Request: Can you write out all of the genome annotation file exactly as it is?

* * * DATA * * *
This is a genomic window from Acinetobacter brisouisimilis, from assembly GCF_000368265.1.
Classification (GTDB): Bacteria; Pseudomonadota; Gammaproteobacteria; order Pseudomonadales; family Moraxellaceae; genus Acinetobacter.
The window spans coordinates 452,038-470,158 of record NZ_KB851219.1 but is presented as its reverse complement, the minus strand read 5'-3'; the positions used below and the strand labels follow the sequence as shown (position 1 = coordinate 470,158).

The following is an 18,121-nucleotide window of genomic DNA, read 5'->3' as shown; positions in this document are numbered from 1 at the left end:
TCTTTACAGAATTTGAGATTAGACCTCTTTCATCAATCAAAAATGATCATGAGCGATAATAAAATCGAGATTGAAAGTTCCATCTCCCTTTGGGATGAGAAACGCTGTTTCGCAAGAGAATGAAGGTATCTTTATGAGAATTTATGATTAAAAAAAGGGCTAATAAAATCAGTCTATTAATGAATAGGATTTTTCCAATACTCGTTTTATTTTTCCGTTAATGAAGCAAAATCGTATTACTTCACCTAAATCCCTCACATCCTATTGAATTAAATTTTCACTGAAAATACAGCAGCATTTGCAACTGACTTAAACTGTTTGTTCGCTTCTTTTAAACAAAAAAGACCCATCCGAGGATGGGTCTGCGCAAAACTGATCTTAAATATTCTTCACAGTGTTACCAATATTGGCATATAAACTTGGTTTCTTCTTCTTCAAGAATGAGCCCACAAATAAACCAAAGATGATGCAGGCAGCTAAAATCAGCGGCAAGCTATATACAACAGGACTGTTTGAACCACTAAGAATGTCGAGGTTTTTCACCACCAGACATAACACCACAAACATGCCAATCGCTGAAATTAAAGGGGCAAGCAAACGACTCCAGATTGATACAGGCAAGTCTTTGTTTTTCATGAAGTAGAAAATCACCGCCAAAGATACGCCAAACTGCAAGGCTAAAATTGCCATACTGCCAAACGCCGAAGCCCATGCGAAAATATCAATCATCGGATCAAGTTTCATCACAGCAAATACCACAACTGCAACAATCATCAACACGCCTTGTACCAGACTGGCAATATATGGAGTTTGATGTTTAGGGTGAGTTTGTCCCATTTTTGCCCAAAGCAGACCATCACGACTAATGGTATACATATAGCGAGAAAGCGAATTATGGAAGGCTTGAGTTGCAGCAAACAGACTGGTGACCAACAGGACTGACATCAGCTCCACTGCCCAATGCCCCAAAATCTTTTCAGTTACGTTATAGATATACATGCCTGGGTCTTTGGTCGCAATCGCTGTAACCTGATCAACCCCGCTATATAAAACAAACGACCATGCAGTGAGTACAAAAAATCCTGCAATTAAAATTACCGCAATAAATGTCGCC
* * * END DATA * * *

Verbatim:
This is a genomic window from Acinetobacter brisouisimilis, from assembly GCF_000368265.1.
Classification (GTDB): Bacteria; Pseudomonadota; Gammaproteobacteria; order Pseudomonadales; family Moraxellaceae; genus Acinetobacter.
The window spans coordinates 452,038-470,158 of record NZ_KB851219.1 but is presented as its reverse complement, the minus strand read 5'-3'; the positions used below and the strand labels follow the sequence as shown (position 1 = coordinate 470,158).

The following is an 18,121-nucleotide window of genomic DNA, read 5'->3' as shown; positions in this document are numbered from 1 at the left end:
TCTTTACAGAATTTGAGATTAGACCTCTTTCATCAATCAAAAATGATCATGAGCGATAATAAAATCGAGATTGAAAGTTCCATCTCCCTTTGGGATGAGAAACGCTGTTTCGCAAGAGAATGAAGGTATCTTTATGAGAATTTATGATTAAAAAAAGGGCTAATAAAATCAGTCTATTAATGAATAGGATTTTTCCAATACTCGTTTTATTTTTCCGTTAATGAAGCAAAATCGTATTACTTCACCTAAATCCCTCACATCCTATTGAATTAAATTTTCACTGAAAATACAGCAGCATTTGCAACTGACTTAAACTGTTTGTTCGCTTCTTTTAAACAAAAAAGACCCATCCGAGGATGGGTCTGCGCAAAACTGATCTTAAATATTCTTCACAGTGTTACCAATATTGGCATATAAACTTGGTTTCTTCTTCTTCAAGAATGAGCCCACAAATAAACCAAAGATGATGCAGGCAGCTAAAATCAGCGGCAAGCTATATACAACAGGACTGTTTGAACCACTAAGAATGTCGAGGTTTTTCACCACCAGACATAACACCACAAACATGCCAATCGCTGAAATTAAAGGGGCAAGCAAACGACTCCAGATTGATACAGGCAAGTCTTTGTTTTTCATGAAGTAGAAAATCACCGCCAAAGATACGCCAAACTGCAAGGCTAAAATTGCCATACTGCCAAACGCCGAAGCCCATGCGAAAATATCAATCATCGGATCAAGTTTCATCACAGCAAATACCACAACTGCAACAATCATCAACACGCCTTGTACCAGACTGGCAATATATGGAGTTTGATGTTTAGGGTGAGTTTGTCCCATTTTTGCCCAAAGCAGACCATCACGACTAATGGTATACATATAGCGAGAAAGCGAATTATGGAAGGCTTGAGTTGCAGCAAACAGACTGGTGACCAACAGGACTGACATCAGCTCCACTGCCCAATGCCCCAAAATCTTTTCAGTTACGTTATAGATATACATGCCTGGGTCTTTGGTCGCAATCGCTGTAACCTGATCAACCCCGCTATATAAAACAAACGACCATGCAGTGAGTACAAAAAATCCTGCAATTAAAATTACCGCAATAAATGTCGCC